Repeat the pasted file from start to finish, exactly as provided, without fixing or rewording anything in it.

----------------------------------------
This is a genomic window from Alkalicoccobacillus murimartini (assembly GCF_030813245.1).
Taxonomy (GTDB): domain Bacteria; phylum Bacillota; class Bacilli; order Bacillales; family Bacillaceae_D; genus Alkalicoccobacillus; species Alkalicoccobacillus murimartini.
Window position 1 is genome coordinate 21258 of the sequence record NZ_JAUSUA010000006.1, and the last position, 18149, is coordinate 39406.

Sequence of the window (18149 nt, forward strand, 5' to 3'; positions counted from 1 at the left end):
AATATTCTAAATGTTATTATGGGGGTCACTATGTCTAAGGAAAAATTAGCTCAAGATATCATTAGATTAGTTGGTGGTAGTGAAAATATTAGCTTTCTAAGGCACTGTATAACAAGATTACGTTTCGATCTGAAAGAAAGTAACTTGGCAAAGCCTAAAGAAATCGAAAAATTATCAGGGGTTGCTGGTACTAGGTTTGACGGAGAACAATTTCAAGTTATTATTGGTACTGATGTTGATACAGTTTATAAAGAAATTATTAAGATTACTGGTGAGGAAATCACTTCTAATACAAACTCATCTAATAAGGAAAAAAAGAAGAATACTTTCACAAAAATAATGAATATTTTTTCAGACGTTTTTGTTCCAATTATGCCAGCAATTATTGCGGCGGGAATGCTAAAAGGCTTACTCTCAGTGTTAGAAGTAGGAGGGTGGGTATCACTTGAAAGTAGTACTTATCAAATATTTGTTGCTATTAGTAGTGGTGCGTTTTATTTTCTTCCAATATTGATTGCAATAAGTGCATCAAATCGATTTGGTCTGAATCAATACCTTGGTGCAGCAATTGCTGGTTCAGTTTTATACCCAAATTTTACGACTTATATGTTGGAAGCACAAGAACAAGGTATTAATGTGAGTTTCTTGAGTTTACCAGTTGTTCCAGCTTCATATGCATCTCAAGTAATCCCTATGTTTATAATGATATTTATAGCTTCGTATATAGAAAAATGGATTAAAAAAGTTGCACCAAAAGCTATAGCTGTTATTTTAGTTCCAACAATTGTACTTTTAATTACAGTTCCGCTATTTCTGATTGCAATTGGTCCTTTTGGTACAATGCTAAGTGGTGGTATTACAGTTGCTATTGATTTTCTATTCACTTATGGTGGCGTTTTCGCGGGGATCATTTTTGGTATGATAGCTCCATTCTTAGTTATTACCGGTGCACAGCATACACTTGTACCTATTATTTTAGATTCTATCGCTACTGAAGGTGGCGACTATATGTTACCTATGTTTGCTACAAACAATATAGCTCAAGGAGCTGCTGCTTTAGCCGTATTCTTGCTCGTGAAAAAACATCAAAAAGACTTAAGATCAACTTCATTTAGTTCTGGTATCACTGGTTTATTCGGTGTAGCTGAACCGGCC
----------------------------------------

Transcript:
This is a genomic window from Alkalicoccobacillus murimartini (assembly GCF_030813245.1).
Taxonomy (GTDB): domain Bacteria; phylum Bacillota; class Bacilli; order Bacillales; family Bacillaceae_D; genus Alkalicoccobacillus; species Alkalicoccobacillus murimartini.
Window position 1 is genome coordinate 21258 of the sequence record NZ_JAUSUA010000006.1, and the last position, 18149, is coordinate 39406.

Sequence of the window (18149 nt, forward strand, 5' to 3'; positions counted from 1 at the left end):
AATATTCTAAATGTTATTATGGGGGTCACTATGTCTAAGGAAAAATTAGCTCAAGATATCATTAGATTAGTTGGTGGTAGTGAAAATATTAGCTTTCTAAGGCACTGTATAACAAGATTACGTTTCGATCTGAAAGAAAGTAACTTGGCAAAGCCTAAAGAAATCGAAAAATTATCAGGGGTTGCTGGTACTAGGTTTGACGGAGAACAATTTCAAGTTATTATTGGTACTGATGTTGATACAGTTTATAAAGAAATTATTAAGATTACTGGTGAGGAAATCACTTCTAATACAAACTCATCTAATAAGGAAAAAAAGAAGAATACTTTCACAAAAATAATGAATATTTTTTCAGACGTTTTTGTTCCAATTATGCCAGCAATTATTGCGGCGGGAATGCTAAAAGGCTTACTCTCAGTGTTAGAAGTAGGAGGGTGGGTATCACTTGAAAGTAGTACTTATCAAATATTTGTTGCTATTAGTAGTGGTGCGTTTTATTTTCTTCCAATATTGATTGCAATAAGTGCATCAAATCGATTTGGTCTGAATCAATACCTTGGTGCAGCAATTGCTGGTTCAGTTTTATACCCAAATTTTACGACTTATATGTTGGAAGCACAAGAACAAGGTATTAATGTGAGTTTCTTGAGTTTACCAGTTGTTCCAGCTTCATATGCATCTCAAGTAATCCCTATGTTTATAATGATATTTATAGCTTCGTATATAGAAAAATGGATTAAAAAAGTTGCACCAAAAGCTATAGCTGTTATTTTAGTTCCAACAATTGTACTTTTAATTACAGTTCCGCTATTTCTGATTGCAATTGGTCCTTTTGGTACAATGCTAAGTGGTGGTATTACAGTTGCTATTGATTTTCTATTCACTTATGGTGGCGTTTTCGCGGGGATCATTTTTGGTATGATAGCTCCATTCTTAGTTATTACCGGTGCACAGCATACACTTGTACCTATTATTTTAGATTCTATCGCTACTGAAGGTGGCGACTATATGTTACCTATGTTTGCTACAAACAATATAGCTCAAGGAGCTGCTGCTTTAGCCGTATTCTTGCTCGTGAAAAAACATCAAAAAGACTTAAGATCAACTTCATTTAGTTCTGGTATCACTGGTTTATTCGGTGTAGCTGAACCGGCC